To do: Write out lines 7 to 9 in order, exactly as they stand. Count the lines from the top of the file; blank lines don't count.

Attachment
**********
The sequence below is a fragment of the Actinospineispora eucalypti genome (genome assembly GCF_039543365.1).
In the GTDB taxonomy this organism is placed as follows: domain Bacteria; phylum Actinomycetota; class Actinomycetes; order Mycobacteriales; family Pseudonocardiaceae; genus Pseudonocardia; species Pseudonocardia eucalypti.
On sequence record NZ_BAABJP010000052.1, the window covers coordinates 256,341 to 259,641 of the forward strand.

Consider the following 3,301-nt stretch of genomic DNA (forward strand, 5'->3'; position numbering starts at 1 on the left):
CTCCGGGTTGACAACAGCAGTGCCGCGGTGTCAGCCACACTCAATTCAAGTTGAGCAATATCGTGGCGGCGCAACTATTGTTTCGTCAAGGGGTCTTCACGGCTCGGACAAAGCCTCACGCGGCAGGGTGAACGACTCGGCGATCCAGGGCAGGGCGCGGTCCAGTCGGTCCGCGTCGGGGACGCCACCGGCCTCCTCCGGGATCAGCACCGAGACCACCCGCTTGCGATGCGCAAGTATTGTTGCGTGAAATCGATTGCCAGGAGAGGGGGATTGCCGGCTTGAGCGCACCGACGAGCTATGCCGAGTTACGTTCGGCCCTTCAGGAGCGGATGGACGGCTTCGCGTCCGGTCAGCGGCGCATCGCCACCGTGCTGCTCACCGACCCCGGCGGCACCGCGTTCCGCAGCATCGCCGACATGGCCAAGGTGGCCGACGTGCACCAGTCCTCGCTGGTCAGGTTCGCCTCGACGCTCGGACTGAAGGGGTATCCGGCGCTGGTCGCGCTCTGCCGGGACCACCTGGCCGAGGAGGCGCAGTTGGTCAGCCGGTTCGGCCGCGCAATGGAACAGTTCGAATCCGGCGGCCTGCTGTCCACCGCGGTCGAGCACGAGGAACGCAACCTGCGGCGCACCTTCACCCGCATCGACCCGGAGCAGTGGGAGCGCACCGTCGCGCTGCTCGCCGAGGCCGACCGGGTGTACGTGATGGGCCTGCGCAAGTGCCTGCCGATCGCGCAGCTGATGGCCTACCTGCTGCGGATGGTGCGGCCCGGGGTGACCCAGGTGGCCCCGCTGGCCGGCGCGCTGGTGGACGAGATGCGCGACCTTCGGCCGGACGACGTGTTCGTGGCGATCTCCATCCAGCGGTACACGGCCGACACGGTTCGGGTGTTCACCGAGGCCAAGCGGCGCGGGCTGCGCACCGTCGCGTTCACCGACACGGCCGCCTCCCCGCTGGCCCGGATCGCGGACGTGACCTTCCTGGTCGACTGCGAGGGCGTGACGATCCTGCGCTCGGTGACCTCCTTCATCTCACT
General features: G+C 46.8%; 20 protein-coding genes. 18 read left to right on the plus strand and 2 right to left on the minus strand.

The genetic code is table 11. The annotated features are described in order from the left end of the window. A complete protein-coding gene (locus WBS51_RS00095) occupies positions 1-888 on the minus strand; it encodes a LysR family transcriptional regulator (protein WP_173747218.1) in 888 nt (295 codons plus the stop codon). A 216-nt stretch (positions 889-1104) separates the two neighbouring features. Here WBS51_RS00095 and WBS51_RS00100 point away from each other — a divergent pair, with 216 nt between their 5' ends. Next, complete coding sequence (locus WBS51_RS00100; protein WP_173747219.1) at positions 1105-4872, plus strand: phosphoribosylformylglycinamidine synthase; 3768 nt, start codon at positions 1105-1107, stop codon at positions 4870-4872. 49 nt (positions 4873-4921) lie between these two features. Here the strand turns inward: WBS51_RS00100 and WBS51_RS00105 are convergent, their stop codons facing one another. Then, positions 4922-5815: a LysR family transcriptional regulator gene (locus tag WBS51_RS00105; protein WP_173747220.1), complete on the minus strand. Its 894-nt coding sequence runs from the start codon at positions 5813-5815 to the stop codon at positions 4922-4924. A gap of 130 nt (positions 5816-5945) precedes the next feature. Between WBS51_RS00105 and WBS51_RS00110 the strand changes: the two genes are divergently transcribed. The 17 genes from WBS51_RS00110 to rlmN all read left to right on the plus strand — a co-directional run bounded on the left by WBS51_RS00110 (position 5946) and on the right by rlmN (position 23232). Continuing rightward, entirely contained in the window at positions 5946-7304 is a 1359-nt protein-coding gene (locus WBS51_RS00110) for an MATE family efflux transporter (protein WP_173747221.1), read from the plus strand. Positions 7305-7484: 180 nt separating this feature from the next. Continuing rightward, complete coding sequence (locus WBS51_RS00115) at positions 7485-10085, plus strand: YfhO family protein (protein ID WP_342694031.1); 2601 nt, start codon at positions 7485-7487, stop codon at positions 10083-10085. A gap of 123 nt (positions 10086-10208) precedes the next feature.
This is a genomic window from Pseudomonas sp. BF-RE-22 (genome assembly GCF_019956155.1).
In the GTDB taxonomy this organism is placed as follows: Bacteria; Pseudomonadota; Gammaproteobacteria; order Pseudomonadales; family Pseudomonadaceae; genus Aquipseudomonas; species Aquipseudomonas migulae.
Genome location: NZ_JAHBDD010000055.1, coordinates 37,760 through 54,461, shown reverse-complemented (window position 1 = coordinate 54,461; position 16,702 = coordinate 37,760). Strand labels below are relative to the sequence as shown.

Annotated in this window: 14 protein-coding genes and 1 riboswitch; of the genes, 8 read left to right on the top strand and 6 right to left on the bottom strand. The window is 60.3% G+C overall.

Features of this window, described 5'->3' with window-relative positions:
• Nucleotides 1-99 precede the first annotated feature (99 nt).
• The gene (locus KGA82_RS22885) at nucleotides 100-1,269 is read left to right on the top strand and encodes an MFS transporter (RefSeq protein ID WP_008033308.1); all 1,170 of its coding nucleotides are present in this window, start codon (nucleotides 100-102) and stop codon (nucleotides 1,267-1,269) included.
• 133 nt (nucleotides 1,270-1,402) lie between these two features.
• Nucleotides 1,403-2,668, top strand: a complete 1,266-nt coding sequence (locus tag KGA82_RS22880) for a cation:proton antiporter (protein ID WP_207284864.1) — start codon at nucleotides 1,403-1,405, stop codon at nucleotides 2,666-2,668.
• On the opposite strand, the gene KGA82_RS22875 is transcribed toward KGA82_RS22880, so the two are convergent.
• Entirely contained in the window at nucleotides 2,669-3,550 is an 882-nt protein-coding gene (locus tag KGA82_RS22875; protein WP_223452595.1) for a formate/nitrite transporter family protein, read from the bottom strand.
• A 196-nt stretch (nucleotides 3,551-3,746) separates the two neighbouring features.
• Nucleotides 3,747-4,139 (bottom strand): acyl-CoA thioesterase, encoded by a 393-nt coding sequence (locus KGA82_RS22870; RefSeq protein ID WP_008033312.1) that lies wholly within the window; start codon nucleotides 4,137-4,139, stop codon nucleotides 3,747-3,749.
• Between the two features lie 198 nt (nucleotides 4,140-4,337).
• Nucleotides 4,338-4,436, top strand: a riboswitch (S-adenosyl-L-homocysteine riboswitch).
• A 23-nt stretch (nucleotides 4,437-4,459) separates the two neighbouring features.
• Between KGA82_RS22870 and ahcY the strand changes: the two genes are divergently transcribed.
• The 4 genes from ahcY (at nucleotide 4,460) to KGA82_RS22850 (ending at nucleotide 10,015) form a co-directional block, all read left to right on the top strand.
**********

The genetic code is table 11. The annotated features are described in order from the left end of the window. A complete protein-coding gene (locus WBS51_RS00095) occupies positions 1-888 on the minus strand; it encodes a LysR family transcriptional regulator (protein WP_173747218.1) in 888 nt (295 codons plus the stop codon). A 216-nt stretch (positions 889-1104) separates the two neighbouring features. Here WBS51_RS00095 and WBS51_RS00100 point away from each other — a divergent pair, with 216 nt between their 5' ends. Next, complete coding sequence (locus WBS51_RS00100; protein WP_173747219.1) at positions 1105-4872, plus strand: phosphoribosylformylglycinamidine synthase; 3768 nt, start codon at positions 1105-1107, stop codon at positions 4870-4872. 49 nt (positions 4873-4921) lie between these two features. Here the strand turns inward: WBS51_RS00100 and WBS51_RS00105 are convergent, their stop codons facing one another. Then, positions 4922-5815: a LysR family transcriptional regulator gene (locus tag WBS51_RS00105; protein WP_173747220.1), complete on the minus strand. Its 894-nt coding sequence runs from the start codon at positions 5813-5815 to the stop codon at positions 4922-4924. A gap of 130 nt (positions 5816-5945) precedes the next feature. Between WBS51_RS00105 and WBS51_RS00110 the strand changes: the two genes are divergently transcribed. The 17 genes from WBS51_RS00110 to rlmN all read left to right on the plus strand — a co-directional run bounded on the left by WBS51_RS00110 (position 5946) and on the right by rlmN (position 23232). Continuing rightward, entirely contained in the window at positions 5946-7304 is a 1359-nt protein-coding gene (locus WBS51_RS00110) for an MATE family efflux transporter (protein WP_173747221.1), read from the plus strand. Positions 7305-7484: 180 nt separating this feature from the next. Continuing rightward, complete coding sequence (locus WBS51_RS00115) at positions 7485-10085, plus strand: YfhO family protein (protein ID WP_342694031.1); 2601 nt, start codon at positions 7485-7487, stop codon at positions 10083-10085. A gap of 123 nt (positions 10086-10208) precedes the next feature.
This is a genomic window from Pseudomonas sp. BF-RE-22 (genome assembly GCF_019956155.1).
In the GTDB taxonomy this organism is placed as follows: Bacteria; Pseudomonadota; Gammaproteobacteria; order Pseudomonadales; family Pseudomonadaceae; genus Aquipseudomonas; species Aquipseudomonas migulae.